Hello everyone and welcome to another night with Netflix, a.k.a. Brain Food At The Movies.
This time, I take a look at The Wolverine, the latest in 20th Century Fox’s attempts to keep a hold of the X-Men franchise.
It’s not as bad as The Amazing Spider-Emo, but still…
Also, in light of just how gun-totting they make the gangsters of Japan seem, I’d highly recommend reading this article, A Land Without Guns. Very enlightening stuff.
So for the last few months I’ve been following the Black Panther storyline which led to Doomwar: an all out war between the Black Panthers, and some of Marvel’s other superheroes against Dr. Doom.
I have to say I was disappointed. Not so much because the plot was bad but because as a writer and as a fan, there were so many opportunities to make Doomwar one of the most memorable company-wide storylines ever. The fact the ball got dropped on a an event that featured characters of color as the lead protagonists doesn’t make me comfortable either.
So indulge me as I share my views on what was done wrong, what was done right, and in my opinion what should’ve happened to make Doomwar epic.
Indulge, Indulge I say!
Lately my head’s been a soup of ideas swirling around the representation of Black women, especially when it comes to invoking or subverting the Strong Black Woman trope.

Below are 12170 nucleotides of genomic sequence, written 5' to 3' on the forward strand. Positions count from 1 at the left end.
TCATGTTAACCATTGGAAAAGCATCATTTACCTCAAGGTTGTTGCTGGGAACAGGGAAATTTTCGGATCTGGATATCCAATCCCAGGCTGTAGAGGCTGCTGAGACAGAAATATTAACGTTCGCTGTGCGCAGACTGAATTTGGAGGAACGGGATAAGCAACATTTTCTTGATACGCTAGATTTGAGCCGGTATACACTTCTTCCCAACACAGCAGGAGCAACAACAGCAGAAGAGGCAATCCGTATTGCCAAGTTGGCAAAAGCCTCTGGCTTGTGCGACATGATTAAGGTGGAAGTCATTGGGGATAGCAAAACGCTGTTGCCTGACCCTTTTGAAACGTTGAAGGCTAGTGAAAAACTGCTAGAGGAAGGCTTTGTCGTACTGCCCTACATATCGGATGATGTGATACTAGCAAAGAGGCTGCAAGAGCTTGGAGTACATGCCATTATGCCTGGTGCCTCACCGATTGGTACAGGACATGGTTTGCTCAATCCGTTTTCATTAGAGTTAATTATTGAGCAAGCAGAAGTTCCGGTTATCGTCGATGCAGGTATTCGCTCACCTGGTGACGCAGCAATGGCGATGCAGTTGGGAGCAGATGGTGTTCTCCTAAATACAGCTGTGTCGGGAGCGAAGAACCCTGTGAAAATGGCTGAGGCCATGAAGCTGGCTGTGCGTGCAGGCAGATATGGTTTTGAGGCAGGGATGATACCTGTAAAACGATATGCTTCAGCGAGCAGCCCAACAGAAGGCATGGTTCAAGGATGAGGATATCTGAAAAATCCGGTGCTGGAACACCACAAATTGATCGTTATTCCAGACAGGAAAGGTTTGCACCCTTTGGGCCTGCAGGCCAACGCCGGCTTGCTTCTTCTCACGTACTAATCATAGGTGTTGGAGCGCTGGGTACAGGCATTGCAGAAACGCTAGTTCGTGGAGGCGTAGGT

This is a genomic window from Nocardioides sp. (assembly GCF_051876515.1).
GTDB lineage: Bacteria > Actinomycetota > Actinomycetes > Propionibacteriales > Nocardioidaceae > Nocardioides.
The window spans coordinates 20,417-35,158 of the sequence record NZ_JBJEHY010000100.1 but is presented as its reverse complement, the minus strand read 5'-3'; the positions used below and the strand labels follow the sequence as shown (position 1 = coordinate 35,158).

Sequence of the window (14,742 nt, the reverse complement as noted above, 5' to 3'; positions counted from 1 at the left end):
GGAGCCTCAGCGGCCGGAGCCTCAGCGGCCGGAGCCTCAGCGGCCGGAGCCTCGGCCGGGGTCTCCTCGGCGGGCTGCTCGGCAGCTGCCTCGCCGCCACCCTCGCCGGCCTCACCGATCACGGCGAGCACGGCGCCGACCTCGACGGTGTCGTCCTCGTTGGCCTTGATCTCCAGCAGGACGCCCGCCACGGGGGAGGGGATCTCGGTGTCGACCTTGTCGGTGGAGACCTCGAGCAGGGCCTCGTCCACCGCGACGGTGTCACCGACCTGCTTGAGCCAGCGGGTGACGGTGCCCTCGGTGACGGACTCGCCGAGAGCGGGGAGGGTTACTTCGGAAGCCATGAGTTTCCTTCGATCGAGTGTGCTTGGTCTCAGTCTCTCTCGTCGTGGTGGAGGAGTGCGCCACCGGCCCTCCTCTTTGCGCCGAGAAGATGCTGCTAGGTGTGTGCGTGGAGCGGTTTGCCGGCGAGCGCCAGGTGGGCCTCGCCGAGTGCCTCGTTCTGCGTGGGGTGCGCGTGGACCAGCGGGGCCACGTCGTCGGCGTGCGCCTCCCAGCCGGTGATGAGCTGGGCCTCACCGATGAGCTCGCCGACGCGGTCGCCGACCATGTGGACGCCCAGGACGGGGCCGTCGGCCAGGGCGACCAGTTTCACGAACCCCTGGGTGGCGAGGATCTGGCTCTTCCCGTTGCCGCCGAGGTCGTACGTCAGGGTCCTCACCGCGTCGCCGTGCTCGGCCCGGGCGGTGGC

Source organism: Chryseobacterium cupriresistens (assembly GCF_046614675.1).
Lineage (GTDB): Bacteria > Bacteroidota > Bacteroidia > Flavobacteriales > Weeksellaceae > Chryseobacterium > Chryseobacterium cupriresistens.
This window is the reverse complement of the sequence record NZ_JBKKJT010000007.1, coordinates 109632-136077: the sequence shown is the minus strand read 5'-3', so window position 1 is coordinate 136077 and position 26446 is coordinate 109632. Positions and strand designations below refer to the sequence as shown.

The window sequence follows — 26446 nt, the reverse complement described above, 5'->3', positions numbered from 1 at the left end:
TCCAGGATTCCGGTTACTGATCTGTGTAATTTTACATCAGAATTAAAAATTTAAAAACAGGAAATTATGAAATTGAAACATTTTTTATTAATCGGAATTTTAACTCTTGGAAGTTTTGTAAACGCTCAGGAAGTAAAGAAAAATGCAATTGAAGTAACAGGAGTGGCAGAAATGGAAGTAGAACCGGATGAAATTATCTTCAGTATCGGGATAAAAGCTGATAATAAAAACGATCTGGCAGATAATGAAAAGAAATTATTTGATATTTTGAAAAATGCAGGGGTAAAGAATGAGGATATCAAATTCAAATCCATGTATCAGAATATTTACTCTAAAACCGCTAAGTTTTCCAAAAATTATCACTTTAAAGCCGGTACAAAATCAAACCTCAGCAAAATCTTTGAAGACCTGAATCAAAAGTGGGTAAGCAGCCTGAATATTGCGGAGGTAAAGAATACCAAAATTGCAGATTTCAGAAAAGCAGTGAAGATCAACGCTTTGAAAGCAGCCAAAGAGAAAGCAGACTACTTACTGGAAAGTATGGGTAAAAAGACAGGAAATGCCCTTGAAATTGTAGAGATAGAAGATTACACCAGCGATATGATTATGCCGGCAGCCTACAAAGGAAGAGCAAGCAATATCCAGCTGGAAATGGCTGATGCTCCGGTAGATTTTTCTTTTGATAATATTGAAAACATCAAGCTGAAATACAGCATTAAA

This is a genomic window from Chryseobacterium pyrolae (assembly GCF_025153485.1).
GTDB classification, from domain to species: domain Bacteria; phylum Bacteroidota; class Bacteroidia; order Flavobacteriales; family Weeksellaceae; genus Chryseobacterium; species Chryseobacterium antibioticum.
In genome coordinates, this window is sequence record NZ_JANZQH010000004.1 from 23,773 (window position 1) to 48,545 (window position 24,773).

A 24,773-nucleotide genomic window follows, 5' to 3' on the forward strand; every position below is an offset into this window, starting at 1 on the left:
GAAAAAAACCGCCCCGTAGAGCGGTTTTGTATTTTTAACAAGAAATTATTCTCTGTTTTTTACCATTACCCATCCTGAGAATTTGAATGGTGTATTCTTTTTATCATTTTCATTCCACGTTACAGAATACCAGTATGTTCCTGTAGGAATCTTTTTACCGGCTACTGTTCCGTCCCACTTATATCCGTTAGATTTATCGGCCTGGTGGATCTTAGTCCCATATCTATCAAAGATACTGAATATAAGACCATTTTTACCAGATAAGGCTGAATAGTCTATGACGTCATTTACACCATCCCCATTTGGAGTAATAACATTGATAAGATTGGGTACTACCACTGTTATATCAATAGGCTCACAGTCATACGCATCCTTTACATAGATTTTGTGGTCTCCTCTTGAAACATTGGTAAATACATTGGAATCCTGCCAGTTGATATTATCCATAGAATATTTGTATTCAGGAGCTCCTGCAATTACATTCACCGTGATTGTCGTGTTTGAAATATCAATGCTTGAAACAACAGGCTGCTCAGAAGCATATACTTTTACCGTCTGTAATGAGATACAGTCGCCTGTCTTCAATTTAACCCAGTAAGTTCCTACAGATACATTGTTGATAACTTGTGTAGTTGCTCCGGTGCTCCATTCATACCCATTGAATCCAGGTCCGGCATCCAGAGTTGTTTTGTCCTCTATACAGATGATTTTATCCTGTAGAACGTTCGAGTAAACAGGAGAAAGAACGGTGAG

I’m gonna say right off the bat that I’m not too familiar with X-men. I mean, I saw the movies and read about X-men, but never felt compelled to get my hands on any of the comics. So this is pretty much me inviting you to take what I say here with a grain of salt.
Storm is the First Lady of Marvel so start treating her like it
Random Fact #18: Do you know I still have to explain to people how X-Men is an allegory to the Civil Rights movement?
It amazes me how everyone from Stan Lee to Rebecca Romijn have explained in detail how X-Men was primarily based on the struggle blacks endured to attain equal rights.
Stan Lee has repeatedly explicated how Magneto was based on Malcolm X and that Charles Xavier was based on Dr. Martin Luther King, Jr.
Do you know that when I point this out to white folks, they STILL argue with me even after I point them to interviews and other evidence where Stan Lee and other creators specifically state that the Civil Rights movement was the primary inspiration for X-Men?
For years I thought the Civil Rights references to X-Men was too on the nose: Raven is my slave name, the chickens are coming home to roost, Magneto stating to handle matters “by any means necessary,” Xavier’s dream of a peaceful co-existence between mutants and humans.
But apparently peeps still don’t know their history. Not only that but too often they flip their shit when the obvious is pointed out to them. They act is if giving credit to black people = the combination of defying the laws of physics, punching a kitten and pissing on the Bible all in one fell swoop.
Now you sayin’ Black folks invented X-men too?